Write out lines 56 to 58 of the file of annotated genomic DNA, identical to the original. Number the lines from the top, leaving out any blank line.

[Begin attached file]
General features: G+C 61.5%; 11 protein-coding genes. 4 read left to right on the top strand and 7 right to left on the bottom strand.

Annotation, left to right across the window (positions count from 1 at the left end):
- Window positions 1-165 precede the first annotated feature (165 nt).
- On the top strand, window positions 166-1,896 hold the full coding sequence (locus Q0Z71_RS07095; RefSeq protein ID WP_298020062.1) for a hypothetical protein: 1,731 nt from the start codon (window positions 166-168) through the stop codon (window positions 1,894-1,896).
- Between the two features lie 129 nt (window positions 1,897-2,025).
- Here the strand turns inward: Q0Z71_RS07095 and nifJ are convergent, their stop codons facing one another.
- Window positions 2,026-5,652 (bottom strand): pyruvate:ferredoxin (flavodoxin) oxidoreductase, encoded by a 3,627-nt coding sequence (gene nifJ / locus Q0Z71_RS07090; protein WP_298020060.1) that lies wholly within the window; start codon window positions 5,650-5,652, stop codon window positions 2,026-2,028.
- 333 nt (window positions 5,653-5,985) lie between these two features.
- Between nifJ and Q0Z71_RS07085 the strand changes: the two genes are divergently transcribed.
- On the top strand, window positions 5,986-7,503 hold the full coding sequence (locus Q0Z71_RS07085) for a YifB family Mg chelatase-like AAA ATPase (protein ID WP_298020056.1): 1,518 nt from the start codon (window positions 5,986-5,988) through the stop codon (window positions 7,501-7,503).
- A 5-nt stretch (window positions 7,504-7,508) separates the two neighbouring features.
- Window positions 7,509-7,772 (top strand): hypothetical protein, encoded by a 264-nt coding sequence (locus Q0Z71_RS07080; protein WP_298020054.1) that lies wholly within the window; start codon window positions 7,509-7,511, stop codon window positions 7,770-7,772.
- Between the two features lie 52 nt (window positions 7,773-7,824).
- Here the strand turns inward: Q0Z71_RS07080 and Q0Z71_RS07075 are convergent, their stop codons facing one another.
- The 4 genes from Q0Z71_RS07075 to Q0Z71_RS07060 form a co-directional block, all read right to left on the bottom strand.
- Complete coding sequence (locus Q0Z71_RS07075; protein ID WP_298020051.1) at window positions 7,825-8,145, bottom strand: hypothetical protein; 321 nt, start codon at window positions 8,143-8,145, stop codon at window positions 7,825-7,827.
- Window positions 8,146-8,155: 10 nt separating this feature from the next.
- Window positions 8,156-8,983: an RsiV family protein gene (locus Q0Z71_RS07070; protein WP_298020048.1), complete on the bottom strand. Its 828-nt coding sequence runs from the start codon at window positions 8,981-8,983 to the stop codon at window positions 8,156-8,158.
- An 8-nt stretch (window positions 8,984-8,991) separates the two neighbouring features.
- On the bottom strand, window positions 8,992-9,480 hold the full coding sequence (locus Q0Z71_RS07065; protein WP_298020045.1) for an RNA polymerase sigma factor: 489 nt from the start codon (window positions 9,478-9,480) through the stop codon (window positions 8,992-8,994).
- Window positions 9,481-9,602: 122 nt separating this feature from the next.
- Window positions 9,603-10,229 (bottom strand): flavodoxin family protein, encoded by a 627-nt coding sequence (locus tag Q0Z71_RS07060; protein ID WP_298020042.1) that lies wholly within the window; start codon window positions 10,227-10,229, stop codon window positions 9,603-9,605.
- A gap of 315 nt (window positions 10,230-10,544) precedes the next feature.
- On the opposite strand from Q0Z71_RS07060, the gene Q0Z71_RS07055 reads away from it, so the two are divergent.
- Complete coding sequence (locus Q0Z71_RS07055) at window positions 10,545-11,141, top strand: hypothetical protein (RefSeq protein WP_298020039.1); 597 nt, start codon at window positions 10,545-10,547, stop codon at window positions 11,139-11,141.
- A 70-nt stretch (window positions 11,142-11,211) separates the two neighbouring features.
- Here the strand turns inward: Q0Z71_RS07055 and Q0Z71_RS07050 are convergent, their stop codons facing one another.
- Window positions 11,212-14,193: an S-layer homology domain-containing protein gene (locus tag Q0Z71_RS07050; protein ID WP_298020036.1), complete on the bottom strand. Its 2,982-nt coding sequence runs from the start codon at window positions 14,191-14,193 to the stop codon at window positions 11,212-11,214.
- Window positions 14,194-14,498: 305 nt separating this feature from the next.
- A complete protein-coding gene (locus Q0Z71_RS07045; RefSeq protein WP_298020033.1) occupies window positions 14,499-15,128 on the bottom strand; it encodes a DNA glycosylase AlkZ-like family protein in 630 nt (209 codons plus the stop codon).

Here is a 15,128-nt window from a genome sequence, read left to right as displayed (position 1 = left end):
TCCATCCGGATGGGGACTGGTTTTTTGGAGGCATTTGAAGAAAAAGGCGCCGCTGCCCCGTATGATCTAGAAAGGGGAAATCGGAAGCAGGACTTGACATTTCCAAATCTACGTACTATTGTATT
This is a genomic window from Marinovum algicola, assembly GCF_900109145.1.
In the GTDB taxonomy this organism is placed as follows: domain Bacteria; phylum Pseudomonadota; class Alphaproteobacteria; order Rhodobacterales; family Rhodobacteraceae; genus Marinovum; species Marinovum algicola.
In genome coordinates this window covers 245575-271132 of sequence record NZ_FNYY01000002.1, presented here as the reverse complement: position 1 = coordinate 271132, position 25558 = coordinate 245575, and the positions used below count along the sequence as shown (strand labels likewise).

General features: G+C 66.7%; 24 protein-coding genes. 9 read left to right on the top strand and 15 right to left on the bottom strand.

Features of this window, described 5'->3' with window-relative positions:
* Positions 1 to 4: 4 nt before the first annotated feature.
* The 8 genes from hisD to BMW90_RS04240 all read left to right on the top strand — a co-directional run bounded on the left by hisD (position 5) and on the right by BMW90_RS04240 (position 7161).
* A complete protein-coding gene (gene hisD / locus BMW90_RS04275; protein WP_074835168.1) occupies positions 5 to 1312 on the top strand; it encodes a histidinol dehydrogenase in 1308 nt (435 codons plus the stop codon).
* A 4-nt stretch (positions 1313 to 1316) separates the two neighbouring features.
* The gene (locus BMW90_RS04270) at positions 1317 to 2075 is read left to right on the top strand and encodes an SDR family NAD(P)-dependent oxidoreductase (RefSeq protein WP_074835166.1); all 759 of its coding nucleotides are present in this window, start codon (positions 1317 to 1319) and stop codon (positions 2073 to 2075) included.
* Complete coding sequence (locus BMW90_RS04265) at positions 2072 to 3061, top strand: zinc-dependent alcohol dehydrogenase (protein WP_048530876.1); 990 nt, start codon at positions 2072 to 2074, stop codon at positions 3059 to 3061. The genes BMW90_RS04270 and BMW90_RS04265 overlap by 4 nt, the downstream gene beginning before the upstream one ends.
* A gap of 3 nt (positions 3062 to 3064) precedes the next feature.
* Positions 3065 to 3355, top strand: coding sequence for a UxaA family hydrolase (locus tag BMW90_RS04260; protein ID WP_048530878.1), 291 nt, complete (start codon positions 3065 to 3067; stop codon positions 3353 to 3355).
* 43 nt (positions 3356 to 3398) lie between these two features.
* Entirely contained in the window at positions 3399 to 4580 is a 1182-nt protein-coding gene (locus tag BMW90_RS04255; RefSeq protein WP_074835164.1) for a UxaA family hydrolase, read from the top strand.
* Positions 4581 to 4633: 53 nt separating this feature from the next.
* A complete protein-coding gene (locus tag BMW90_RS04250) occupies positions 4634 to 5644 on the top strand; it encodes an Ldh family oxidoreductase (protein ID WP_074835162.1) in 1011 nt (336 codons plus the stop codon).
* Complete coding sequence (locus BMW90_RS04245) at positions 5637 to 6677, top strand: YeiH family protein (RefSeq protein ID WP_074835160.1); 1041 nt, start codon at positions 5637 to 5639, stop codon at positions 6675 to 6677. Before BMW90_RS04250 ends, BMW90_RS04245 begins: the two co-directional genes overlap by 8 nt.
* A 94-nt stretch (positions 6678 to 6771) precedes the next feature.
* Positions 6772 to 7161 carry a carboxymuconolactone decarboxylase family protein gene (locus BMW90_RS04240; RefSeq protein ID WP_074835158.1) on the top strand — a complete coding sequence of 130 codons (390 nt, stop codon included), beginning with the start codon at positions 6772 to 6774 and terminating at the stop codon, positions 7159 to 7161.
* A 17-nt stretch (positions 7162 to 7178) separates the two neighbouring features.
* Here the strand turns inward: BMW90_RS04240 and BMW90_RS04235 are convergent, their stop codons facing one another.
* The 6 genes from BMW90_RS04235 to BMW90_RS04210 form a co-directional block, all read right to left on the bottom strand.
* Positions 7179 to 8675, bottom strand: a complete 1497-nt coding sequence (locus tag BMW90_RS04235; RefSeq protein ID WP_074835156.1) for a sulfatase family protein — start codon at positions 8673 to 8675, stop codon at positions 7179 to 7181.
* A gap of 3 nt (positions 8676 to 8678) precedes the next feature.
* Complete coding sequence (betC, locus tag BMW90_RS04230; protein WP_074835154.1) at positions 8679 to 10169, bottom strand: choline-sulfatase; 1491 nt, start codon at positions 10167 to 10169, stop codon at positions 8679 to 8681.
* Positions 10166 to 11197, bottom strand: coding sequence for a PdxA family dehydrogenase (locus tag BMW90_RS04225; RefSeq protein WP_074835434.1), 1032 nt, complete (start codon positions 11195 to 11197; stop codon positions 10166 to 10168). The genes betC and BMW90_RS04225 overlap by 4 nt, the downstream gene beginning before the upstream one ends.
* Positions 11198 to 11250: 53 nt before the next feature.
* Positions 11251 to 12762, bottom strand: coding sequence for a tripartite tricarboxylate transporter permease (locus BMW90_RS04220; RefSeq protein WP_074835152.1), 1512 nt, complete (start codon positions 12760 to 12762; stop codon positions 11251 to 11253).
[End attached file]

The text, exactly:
* Positions 7179 to 8675, bottom strand: a complete 1497-nt coding sequence (locus tag BMW90_RS04235; RefSeq protein ID WP_074835156.1) for a sulfatase family protein — start codon at positions 8673 to 8675, stop codon at positions 7179 to 7181.
* A gap of 3 nt (positions 8676 to 8678) precedes the next feature.
* Complete coding sequence (betC, locus tag BMW90_RS04230; protein WP_074835154.1) at positions 8679 to 10169, bottom strand: choline-sulfatase; 1491 nt, start codon at positions 10167 to 10169, stop codon at positions 8679 to 8681.